Inaccurate claims made of BP spill inquiry membership

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On 1 June 2010, the Safety Institute of Australia (SIA) informed its 3,000 members that Professor Andrew Hopkins has been

“nominated for a spot on the US commission’s inquiry into the disaster’s causes”.

Andrew Hopkins has advised SafetyAtWorkBlog that the nomination is not true and that the article is inaccurate.  His name was included in ill-informed speculation on membership of the United States’ commission of inquiry into the Gulf of Mexico oil spill but was never formally nominated. Continue reading “Inaccurate claims made of BP spill inquiry membership”

“We will trust but we will verify” – upcoming lessons from the Gulf of Mexico

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The mass media is full of reports on legal action being taken on behalf of shareholders in BP over the continuing oil spill from the former Deepwater oil rig in the Gulf of Mexico.

An Australian video report was broadcast on 25 May 2010 and a composite article has appeared in The Australian on 26 May 2010 as well as elsewhere. Many outlets are mentioning the law suit (Southeastern Pennsylvania Transportation Authority and Robert Freedman v Anthony B Hayward et al, Court of Chancery for the state of Delaware, No. 5511) but no details of the suit are publicly available at the moment.

Although safety is mentioned as one of the bases for the suit, it is likely that environmental impact will get prominence over occupational safety and that impact on stock value will be of the most concern.   The shareholder outrage mentioned in some of the articles seems to focus mostly on the financial impact on BP share value rather than any moral outrage on environmental impact or dead and injured workers.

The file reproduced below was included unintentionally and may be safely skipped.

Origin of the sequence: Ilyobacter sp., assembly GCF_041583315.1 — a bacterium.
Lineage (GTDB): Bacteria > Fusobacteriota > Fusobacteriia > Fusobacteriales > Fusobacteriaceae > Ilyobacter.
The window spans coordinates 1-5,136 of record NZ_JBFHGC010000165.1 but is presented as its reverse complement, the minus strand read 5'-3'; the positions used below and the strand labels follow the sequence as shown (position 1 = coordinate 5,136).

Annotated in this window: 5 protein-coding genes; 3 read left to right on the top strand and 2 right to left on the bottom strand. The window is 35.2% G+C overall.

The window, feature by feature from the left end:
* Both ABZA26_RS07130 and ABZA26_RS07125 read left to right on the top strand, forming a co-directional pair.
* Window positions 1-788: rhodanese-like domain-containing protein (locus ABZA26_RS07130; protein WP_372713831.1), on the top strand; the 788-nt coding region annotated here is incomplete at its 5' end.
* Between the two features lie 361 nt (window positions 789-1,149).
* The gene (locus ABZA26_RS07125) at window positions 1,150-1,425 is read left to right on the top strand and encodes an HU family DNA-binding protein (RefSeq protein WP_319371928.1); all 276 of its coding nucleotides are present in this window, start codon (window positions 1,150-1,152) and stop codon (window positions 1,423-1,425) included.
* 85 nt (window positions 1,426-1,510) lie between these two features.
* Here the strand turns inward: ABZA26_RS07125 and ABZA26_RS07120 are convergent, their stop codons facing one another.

BP CEO Anthony Hayward has acknowledged the substantial  “reputational risk” but his comments are almost always reported surrounded by financial bad news.   Continue reading ““We will trust but we will verify” – upcoming lessons from the Gulf of Mexico”

National recognition of Workers’ Memorial Day – US & UK

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The United States President, Barack Obama, has officially proclaimed 28 April 2010 as Workers Memorial Day.

It may be a politically appropriate announcement given the multiple fatalities that have happened recently in the United States, which the President mentions, but this should not overlook the fact that the leader of one of the most influential countries in the world has acknowledged the International Day of Mourning. Continue reading “National recognition of Workers’ Memorial Day – US & UK”

Work/life balance needs to grow into sustainability

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Just as government is reigning in the excesses of the financial sector over the last decade or so, there is a strong movement to pull back on the workload excesses. Some of this is through the work/life balance movement.

In terms of occupational health and safety, this movement has a strong base that is reflected in a lot of OHS legislation where individual employees have a responsibility to ensure they are working safely and not putting themselves at risk. This can be a very difficult obligation when one is working in an organisation that does not grant safety or mental health or its social obligations much weight.

Just as government is reigning in the excesses of the financial sector over the last decade or so, there is a strong movement to pull back on the workload excesses.  Some of this is through the work/life balance movement.